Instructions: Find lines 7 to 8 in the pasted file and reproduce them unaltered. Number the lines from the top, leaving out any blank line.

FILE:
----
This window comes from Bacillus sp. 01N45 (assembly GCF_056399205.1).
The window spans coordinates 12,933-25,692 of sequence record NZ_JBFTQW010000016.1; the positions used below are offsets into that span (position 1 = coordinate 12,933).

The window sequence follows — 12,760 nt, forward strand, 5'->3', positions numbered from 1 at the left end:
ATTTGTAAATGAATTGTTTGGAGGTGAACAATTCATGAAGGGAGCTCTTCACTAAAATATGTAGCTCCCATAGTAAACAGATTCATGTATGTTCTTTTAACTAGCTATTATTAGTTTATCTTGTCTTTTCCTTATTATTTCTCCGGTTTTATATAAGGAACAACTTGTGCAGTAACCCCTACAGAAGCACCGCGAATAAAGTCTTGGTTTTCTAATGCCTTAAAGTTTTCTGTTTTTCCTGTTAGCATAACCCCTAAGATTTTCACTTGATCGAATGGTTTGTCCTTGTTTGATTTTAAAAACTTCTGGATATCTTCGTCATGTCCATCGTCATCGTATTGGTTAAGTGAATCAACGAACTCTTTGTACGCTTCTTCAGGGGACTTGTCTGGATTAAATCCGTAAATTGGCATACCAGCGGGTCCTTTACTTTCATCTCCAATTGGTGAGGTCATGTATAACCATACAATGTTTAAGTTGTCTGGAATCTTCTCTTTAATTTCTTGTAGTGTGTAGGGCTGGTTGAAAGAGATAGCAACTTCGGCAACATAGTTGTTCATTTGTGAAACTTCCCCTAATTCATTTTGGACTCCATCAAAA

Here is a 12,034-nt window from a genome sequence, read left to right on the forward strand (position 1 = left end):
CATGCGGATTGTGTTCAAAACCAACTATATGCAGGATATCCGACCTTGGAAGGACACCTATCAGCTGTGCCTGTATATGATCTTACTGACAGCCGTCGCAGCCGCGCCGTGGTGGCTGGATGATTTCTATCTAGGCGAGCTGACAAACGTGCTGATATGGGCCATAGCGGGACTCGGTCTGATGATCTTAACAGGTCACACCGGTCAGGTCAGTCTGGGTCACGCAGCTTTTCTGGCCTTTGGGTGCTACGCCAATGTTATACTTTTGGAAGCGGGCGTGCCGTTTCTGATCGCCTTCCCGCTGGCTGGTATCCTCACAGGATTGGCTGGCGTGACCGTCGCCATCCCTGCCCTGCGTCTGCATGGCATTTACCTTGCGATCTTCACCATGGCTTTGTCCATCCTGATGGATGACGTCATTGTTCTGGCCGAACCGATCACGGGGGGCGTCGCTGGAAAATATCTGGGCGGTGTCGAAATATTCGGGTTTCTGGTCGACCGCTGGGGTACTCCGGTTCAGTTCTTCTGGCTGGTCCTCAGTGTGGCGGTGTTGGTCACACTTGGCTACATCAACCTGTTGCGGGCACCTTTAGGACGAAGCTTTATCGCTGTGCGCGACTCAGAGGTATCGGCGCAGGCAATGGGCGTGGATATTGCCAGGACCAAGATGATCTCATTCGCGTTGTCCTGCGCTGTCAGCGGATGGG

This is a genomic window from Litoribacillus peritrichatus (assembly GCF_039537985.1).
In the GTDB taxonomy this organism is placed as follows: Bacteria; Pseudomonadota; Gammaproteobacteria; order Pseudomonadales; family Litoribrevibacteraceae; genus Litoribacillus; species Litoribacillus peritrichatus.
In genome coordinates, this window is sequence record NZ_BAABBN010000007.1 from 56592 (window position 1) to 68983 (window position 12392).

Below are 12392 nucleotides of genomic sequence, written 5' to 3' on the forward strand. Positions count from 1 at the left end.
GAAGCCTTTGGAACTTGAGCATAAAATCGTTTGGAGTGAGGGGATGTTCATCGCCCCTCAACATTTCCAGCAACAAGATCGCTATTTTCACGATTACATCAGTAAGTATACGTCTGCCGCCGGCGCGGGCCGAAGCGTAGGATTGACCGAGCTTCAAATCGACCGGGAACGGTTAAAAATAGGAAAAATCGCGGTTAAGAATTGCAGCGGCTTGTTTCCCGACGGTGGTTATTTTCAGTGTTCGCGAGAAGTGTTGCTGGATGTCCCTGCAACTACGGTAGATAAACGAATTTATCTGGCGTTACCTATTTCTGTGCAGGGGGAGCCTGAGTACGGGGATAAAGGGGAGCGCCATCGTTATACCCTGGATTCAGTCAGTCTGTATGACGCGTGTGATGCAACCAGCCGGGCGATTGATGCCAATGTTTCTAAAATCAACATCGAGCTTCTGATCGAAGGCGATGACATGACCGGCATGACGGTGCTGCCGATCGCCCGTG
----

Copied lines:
This is a genomic window from Litoribacillus peritrichatus (assembly GCF_039537985.1).
In the GTDB taxonomy this organism is placed as follows: Bacteria; Pseudomonadota; Gammaproteobacteria; order Pseudomonadales; family Litoribrevibacteraceae; genus Litoribacillus; species Litoribacillus peritrichatus.